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The Leak

The Leak

By Steven A. Smith

I did not want to write this column. I wanted to avoid the topic altogether.

I wanted to write about spring and the emerging greenery.

I wanted to write about the flowers my dear Carla will soon plant.

I wanted to write about a return to normalcy that will allow students to attend in-person graduation events.

I wanted to write about something else, anything else.

But there is no way I can avoid writing about abortion rights and the leaked Supreme Court draft of a decision that would overturn Roe v. Wade.

Politico, the well-respected D.C.-based news organization, last week reported the draft opinion obtained from a source whose identity is being well protected. The leak of a draft opinion, up to two months before a final decision might be released, is unprecedented, and has not happened before in the court’s history.

The draft, written by Justice Samuel Alito with the apparent concurrence of Justice Clarence Thomas and the three Trump-appointed arch conservatives, would roll back Roe, abandoning a 50-year court precedent and leaving it up to the states to regulate abortion. Most American women, born in the post-Roe world, will now face a reality that sent their mothers and grandmothers to illegal abortion providers before the 1973 court decision.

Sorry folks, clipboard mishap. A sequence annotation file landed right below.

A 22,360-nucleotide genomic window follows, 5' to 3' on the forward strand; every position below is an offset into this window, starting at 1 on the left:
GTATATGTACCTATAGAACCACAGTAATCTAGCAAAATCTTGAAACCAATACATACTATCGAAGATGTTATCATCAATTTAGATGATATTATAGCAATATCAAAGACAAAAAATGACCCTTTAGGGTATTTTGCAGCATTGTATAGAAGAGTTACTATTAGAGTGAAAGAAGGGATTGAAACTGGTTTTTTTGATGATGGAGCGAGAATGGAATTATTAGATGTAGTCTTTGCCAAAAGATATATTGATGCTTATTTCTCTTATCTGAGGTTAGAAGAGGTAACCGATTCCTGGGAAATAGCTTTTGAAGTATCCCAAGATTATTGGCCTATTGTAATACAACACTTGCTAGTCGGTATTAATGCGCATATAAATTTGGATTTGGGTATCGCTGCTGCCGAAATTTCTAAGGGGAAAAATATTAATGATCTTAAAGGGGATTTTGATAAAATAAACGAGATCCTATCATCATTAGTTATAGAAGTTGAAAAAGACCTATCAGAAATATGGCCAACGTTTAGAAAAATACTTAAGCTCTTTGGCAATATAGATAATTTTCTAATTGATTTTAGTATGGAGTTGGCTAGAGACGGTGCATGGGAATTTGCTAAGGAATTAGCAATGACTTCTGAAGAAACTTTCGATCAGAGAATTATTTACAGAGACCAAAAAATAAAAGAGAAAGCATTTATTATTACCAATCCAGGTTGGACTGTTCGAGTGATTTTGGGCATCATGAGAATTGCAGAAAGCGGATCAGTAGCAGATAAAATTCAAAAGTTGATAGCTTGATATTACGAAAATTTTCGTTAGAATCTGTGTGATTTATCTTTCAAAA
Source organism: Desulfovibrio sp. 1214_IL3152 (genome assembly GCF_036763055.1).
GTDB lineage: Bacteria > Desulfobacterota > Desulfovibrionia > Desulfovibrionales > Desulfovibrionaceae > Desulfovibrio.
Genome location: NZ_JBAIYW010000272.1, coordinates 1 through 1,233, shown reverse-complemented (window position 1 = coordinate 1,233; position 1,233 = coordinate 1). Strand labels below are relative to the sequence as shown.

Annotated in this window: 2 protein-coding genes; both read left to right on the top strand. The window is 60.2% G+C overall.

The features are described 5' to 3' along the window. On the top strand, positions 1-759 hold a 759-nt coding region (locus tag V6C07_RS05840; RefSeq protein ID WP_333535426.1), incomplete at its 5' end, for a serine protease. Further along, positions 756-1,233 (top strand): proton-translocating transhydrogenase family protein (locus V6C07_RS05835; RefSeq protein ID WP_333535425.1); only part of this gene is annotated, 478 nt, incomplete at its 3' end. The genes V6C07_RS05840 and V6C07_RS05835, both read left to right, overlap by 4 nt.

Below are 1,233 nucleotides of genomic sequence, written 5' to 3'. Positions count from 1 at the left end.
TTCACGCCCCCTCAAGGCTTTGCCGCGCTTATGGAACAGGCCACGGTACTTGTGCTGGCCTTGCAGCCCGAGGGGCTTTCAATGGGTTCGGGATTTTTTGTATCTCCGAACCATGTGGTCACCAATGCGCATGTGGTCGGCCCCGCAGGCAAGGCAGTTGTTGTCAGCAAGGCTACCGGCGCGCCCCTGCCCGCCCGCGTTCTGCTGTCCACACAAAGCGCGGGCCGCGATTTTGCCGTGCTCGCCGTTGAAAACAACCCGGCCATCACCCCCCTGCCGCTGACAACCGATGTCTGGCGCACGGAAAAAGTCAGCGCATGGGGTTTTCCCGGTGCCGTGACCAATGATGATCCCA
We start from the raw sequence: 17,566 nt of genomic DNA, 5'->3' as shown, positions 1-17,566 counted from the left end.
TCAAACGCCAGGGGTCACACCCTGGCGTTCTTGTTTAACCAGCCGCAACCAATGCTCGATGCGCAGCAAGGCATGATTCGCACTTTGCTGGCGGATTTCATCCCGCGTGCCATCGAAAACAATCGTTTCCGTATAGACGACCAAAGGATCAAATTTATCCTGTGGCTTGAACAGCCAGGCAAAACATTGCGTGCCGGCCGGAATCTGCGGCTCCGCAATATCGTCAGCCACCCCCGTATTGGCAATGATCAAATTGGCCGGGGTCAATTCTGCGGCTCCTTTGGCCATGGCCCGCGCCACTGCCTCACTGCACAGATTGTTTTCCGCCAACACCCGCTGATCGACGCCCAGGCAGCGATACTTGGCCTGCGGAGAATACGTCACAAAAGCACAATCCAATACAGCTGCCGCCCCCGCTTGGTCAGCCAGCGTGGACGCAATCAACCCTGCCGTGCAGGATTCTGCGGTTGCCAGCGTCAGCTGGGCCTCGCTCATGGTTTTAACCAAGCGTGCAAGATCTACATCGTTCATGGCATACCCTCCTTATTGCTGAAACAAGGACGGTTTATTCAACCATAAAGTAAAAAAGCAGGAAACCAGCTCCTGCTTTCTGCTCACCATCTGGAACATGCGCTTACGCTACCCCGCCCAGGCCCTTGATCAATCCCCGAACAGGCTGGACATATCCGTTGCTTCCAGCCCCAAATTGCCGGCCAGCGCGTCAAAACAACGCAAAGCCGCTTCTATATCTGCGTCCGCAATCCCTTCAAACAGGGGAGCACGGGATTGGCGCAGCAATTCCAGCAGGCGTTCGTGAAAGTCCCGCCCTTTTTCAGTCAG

It is true the draft, fully authenticated by Politico, is not a final decision. Typically, the court bounces drafts back and forth so justices might argue their positions before settling on a resolution. But anyone who hopes that process will produce a different outcome in this case is living in a dream world.

There may be changes to some of the more arcane legal reasoning. But Roe is dead. That outcome was certain when Trump was handed three Supreme Court vacancies, guaranteeing a conservative majority, maybe for decades.

Of course, Donald Trump was a pro-choice Democrat until 2014 when, anticipating his run for the presidency, he did a 180 in hopes of attracting anti-abortion voters and their money. He promised to end Roe and followed through with the court appointments.